We’re walking through the park, I was about 4 years old. A squirrel runs by as we get near.

“Mommy, you scared that squirrel.”

“Yeah, squirrels are scared of people. They’ll run when we get too close.”

“Yeah okay, but you scared the squirrel.”

“Me? You didn’t scare it too?”

“No.”

“Well why did scare the squirrel?”

“Because you’re brown.”

Yeah guys, from the mouth of a four year old, black people scare squirrels. Wait, it gets worse!

“So I scared the squirrel because I’m brown?”

“Yeah.”

“You didn’t scare the squirrel?”

“No?”

“But you’re brown too…”

My mom says I looked confused.

“No, I’m beige.”

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^Brown^

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^Beige^

So where do squirrels draw the line in their discrimination? My mom investigated further.

“So who else is brown? Does your Gran Gran scare squirrels?”

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“No.”

“How about your uncle Elliott?”

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“Yes.”

And from those separate ends of the spectrum, my mom asked about people closer and closer to my complexion, and she discovered that squirrels then started discriminating based on hair texture. Relatives with straightened hair were beige, those with curly or kinky hair were brown. This was me at four years old.

I used to share that story as a joke. It was funny and crazy how prejudice I was as a kid, and completely untaught to be so. Shocking, but comical. Kids say the darndest things, right? I told the story to a couple people sitting at the bar at my cafe one day. Peers, fellow 20-somethings. White. Typical coffeeshop types. I got a reaction I had never experienced before. It made them sad. They shook their heads in disbelief.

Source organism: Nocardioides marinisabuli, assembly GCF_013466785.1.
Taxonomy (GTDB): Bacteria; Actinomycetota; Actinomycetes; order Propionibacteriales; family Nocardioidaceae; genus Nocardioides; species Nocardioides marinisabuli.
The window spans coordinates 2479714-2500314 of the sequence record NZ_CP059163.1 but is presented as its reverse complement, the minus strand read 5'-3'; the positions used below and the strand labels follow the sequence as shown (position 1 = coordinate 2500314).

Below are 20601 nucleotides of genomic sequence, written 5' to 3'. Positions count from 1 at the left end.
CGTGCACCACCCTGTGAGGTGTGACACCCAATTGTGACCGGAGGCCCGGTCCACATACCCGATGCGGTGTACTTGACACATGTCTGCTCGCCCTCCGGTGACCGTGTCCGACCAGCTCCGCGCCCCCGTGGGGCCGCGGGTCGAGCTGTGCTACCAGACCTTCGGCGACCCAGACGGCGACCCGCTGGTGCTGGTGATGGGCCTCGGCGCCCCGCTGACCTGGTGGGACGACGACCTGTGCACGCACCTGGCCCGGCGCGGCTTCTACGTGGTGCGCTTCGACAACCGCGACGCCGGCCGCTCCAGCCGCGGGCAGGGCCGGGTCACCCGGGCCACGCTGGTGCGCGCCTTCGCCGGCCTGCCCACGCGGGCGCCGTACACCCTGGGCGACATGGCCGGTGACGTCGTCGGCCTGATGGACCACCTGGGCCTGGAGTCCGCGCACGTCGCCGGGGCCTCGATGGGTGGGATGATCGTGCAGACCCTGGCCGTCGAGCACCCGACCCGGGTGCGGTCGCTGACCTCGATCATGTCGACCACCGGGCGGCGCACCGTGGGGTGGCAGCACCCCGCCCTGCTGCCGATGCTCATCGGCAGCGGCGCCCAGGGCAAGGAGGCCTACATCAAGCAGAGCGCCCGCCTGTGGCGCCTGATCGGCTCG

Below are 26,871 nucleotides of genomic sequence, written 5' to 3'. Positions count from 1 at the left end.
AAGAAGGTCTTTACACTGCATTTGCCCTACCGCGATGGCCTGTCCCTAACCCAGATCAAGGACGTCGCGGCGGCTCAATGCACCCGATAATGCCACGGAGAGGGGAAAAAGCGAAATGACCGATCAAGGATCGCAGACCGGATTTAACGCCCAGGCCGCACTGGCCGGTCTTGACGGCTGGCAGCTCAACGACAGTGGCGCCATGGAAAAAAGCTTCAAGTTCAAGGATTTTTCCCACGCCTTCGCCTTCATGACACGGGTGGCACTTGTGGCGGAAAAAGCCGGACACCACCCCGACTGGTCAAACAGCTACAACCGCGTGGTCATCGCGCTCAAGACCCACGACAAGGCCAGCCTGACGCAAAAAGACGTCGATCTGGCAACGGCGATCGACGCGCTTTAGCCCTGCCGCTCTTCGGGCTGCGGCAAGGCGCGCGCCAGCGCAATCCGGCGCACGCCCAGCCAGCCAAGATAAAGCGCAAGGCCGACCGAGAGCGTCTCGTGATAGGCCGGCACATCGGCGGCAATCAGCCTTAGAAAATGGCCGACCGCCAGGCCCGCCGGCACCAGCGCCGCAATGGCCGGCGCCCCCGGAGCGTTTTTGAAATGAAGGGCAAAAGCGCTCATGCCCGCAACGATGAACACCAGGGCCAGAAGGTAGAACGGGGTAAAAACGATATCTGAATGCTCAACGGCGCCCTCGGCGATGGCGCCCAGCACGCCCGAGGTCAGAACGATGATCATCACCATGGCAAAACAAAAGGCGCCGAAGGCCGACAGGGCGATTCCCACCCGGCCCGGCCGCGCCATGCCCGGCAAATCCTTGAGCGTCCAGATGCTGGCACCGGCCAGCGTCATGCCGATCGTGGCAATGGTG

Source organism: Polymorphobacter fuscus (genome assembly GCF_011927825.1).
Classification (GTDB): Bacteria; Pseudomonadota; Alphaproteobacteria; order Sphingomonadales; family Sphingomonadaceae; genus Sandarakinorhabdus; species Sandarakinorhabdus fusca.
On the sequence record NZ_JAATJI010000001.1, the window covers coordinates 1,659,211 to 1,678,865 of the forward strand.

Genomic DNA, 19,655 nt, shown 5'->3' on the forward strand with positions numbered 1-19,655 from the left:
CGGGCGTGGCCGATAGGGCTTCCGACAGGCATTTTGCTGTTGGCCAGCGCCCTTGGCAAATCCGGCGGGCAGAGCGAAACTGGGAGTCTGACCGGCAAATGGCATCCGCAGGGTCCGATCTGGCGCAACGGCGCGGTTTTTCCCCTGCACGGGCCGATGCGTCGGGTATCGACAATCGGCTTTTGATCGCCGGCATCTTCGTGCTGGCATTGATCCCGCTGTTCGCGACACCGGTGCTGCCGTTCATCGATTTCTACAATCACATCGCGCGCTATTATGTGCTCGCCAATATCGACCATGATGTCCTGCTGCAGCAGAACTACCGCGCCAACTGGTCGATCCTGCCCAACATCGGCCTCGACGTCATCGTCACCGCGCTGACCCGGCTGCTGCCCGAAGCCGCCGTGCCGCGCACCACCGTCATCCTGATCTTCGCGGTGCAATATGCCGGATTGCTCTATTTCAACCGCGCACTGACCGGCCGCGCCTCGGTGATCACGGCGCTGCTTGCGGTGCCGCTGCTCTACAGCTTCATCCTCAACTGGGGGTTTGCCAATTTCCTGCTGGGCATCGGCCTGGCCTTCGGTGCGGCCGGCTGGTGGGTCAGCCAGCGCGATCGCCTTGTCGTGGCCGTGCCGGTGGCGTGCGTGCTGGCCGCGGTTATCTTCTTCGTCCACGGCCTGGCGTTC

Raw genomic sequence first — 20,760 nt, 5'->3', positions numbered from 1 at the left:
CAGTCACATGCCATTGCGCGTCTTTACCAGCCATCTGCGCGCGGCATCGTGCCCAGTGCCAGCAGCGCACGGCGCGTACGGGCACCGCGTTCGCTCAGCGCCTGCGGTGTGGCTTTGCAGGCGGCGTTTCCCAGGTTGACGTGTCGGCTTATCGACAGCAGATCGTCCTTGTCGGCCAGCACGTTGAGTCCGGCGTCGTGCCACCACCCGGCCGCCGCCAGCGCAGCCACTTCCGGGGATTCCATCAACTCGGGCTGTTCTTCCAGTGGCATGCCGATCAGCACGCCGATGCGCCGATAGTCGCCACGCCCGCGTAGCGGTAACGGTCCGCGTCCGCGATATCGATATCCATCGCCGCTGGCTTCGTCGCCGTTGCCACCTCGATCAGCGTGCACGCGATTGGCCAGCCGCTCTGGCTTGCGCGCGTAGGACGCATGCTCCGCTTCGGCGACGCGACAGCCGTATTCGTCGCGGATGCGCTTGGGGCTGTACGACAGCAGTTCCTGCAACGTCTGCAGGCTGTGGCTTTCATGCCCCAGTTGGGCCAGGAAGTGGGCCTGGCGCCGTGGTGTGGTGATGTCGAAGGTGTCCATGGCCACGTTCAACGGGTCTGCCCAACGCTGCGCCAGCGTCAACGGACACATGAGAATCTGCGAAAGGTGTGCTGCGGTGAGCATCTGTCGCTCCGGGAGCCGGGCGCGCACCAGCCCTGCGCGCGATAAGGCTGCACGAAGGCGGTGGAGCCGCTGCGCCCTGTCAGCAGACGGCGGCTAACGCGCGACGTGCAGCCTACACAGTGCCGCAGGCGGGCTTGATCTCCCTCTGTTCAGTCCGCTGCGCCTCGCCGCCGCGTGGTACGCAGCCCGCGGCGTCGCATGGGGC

“To think that there are children growing up to see their own race as bad, scary even, just in their innocent understanding of their world…heartbreaking. This is where we are, sad,” one of them said to me.

They understood the underlying sinister cause of a child to have such a worldview. I guess it was one thing to understand the forces at play in your society, to understand the concept of racism and institutionalized racism. But to actually apply that to personal accounts isn’t something they’re often privy to. It had never occurred to me either until that moment, honestly.

I haven’t grown up to be much different in my understanding of the world since four years of age. If anything, I’ve gotten worse. A simple internalization of the imbalance of my world turned into confirmations through negative experiences that maybe this imbalance is justified, and I’m happy to not associate with the receivers of the short end. I’m beige, and squirrels don’t fear me. I can walk through the park peacefully.

I’m going to share more memories and stories of growing up beige, because I didn’t think it was something anyone would find relatable, but maybe it is. I’ve felt bad not following through on my promise of a piece about Michael Brown when I posted Java and Jokes on Hold two whole years ago. I didn’t forget. When I sat and tried to write, I just didn’t know how to talk about it. I didn’t know how to feel. I didn’t feel like my feeling upset was legitimate, because I’ve never associated with the black community. Would my beige words matter? Would they seem sincere? Why did I suddenly care, really? From what perspective do I write this? Am I angry or upset enough? Wait, this kind of stuff happens all the time? I didn’t know. I might as well be a white person trying to care, because I never felt so outside. Rather, I’ve never felt uncomfortable being outside. I was entering a point in my life that I never imagined reaching, 

The point where being beige became unsustainable. 

And I don’t know which way is forward. But I have to figure it out, and I invite you on the adventure too.